With the rise of exposure in trans, non-binary and bi+ stories, do you think Hollywood is embracing that more?

No. There’s curiosity. I think probably on the PR side because it’s a story and Hollywood likes a story. It’s an opportunity to show a new light on it. Curiosity – what is that, who is it?

There’s been no resistance, especially as we have more and more names and labels and ways of defining that vast greyscale that is sexuality and gender identity.

We’ll probably be coming up with new terms and new words forever, as we understand more. The only place I’ve ever experienced that push back is with agents and managers. I think if you ask most of the actors who’ve come out now, they’ll give you the same answer.

What role do LGBTI audiences have in embracing LGBTI actors?

First and foremost, LGBTI people have to support LGBTI art. That doesn’t always happen.

Even the films like Brokeback Mountain, I am Michael and King Cobra didn’t make much money. I’m not sure how many people liked them – I didn’t actually see them. But we have to get out there and watch gay cinema and tune into LGBTI films and participate in LGBTI art. I feel that there’s an ebb and flow to that. Certainly around the time that Brokeback Mountain came out and Milk, there was huge interest. And it wasn’t just LGBTI people showing up. It was straight people as well.

And you’ve seen a wave of that in Hollywood with trans stories and characters. I worry right now that we’re in a bit of an ebb in that perhaps it’s a new generation or perhaps folks are exhausted and don’t want anything.

We don’t like having our lives brought before the public for examination. Trump rolling back protections for trans people. Sometimes we just want to turn away and not deal with it.

So I think with the LGBTI community, more than any other minority, visibility is the key to civil rights success.

We’re not always immediately identifiable. Many are – some of my favorite queens are very identifiable, but not everyone is. We have to have visibility – our lives have to have visibility in order for us to continue to make progress. That’s only going to continue to happen if LGBTI people and our allies show up to our art exhibitions, our television shows and our movies and participate in that way.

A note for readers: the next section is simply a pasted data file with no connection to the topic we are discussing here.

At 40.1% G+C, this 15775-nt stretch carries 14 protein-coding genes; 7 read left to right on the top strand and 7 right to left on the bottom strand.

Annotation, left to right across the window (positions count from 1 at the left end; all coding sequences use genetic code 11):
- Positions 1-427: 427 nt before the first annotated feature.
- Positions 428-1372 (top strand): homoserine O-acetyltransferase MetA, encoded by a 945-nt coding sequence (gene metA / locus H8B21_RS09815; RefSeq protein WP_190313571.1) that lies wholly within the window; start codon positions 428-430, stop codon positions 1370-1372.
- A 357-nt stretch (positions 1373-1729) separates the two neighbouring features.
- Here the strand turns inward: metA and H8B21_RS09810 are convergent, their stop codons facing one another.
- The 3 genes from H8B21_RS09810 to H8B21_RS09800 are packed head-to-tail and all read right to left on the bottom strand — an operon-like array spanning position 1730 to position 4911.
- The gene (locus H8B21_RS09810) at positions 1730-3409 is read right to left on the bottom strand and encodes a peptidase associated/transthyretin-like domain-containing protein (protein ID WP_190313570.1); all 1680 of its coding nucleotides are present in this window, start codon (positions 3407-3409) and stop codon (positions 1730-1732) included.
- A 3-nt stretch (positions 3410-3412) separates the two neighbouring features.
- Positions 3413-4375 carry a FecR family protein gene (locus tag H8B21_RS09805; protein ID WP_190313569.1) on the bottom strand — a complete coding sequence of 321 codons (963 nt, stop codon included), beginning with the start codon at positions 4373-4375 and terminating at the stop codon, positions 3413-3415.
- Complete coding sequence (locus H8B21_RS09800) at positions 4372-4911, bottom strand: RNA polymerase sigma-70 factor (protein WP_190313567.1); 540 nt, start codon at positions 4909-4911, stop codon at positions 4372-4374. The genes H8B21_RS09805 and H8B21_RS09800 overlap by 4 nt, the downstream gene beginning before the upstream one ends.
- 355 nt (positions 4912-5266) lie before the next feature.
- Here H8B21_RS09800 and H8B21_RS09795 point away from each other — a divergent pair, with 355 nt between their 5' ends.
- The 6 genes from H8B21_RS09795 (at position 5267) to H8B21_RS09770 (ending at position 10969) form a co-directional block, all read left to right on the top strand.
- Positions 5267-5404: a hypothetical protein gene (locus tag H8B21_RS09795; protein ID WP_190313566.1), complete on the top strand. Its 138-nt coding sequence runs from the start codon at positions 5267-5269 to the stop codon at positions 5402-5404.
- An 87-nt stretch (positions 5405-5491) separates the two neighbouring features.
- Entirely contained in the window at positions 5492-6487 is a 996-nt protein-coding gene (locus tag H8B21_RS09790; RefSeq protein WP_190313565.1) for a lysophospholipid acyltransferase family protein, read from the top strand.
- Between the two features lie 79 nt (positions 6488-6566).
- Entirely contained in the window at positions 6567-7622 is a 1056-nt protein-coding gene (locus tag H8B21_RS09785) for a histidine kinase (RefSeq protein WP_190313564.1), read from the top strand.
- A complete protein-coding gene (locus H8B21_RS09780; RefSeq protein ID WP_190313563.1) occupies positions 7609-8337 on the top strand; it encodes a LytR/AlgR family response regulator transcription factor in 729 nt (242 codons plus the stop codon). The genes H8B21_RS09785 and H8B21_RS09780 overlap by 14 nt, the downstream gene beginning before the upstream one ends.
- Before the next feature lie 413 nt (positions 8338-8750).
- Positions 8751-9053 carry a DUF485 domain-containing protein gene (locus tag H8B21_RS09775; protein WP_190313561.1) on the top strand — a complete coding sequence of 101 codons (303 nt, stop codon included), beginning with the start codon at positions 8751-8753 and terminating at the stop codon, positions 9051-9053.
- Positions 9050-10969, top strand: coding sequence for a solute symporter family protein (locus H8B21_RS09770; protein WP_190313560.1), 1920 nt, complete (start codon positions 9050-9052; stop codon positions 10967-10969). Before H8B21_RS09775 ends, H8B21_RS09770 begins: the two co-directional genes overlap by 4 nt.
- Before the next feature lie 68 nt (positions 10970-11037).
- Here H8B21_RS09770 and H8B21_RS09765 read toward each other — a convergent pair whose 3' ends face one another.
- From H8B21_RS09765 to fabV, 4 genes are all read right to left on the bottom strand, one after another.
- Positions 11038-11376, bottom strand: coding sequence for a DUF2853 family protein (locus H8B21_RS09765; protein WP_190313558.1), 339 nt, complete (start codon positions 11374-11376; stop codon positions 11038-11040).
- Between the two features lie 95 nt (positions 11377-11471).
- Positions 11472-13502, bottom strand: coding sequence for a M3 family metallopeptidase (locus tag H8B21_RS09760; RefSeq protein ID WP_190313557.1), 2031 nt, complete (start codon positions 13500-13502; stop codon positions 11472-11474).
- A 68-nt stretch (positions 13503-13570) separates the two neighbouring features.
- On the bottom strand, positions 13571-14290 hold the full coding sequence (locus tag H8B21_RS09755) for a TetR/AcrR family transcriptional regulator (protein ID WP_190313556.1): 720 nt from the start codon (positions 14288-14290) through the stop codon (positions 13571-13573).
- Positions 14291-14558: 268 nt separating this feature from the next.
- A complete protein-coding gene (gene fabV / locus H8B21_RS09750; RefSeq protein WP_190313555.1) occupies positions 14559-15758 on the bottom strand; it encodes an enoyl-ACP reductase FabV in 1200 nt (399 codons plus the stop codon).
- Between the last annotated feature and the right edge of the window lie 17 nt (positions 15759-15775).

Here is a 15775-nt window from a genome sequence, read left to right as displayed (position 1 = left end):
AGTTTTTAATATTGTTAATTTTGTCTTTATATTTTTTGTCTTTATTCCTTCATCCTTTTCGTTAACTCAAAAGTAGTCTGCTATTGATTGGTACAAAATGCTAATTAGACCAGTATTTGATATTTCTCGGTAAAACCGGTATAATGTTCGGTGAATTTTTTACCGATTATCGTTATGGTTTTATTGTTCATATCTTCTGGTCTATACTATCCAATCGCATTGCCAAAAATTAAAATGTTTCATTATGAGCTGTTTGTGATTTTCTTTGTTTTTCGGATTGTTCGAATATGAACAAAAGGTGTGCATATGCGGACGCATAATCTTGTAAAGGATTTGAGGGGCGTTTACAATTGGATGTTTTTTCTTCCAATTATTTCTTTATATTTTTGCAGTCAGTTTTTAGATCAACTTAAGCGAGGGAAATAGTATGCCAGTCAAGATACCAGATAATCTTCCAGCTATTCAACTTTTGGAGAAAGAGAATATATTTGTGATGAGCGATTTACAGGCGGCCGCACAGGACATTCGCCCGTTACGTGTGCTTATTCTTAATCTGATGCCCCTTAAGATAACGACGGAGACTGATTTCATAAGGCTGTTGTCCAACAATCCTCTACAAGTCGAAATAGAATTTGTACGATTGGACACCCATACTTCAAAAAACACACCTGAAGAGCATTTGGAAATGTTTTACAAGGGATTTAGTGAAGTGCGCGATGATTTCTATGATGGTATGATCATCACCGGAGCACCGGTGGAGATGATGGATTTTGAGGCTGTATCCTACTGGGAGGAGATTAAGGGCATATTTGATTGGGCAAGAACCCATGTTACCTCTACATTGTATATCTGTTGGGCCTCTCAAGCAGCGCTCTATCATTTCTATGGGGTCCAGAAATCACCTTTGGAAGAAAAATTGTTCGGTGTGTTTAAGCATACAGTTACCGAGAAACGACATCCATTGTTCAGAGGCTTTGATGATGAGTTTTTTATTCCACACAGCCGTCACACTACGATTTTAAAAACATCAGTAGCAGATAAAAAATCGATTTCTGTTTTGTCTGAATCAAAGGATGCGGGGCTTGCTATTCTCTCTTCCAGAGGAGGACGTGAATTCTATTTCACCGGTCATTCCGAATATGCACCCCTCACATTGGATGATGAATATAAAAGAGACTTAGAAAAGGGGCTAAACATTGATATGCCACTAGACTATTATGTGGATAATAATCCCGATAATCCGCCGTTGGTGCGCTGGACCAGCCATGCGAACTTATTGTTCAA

We don’t have a box office if we don’t have people watching movies. You just have to look at the most extreme example of the AIDS crisis, where invisibility equals death was one of the slogans. We have to keep showing up for our LGBTI shows, movies and art because then there’ll be more roles available for LGBTI people.

Do you feel a personal pressure to create these types of movies?

I made a decision a long time ago that I wasn’t going to be closeted. I’m in an industry that does have a spotlight on it so I made my choice. But it’s not something I think about.

I probably engage in social media and go do public events as much as any straight person in my position. I get a little shy. But I’m not censoring myself. I would never do that.

Thankfully Tom is immune. I don’t think we’re not doing anything that any straight couple wouldn’t be doing given what our careers are. Every now and then you might go to fashion week. Take a break from the drama on the page. Do I feel a responsibility to create content that’s good? Yeah! That’s also just part of my job.

Not everything I do has gay people or gay storylines in it. Those things have been very successful over the past seven years. Before that, I was writing about Mormon stuff and I’m doing that again right now. My responsibility to do LGBTI stories is more about my responsibility as an artist. Which is to try and bring my perspective to the screen as an LGBTI person.

I hope it’s helpful. If it’s any good, it should be helpful.

What about when casting for When We Rise?

I’ve never stopped to see what proportion we ended up with on When We Rise with LGBTI actors. It’s pretty high. Here’s how I do it. I have a conversation with the casting director and say I would like to find as many LGBTI actors and actresses [as] you can. And then audition them.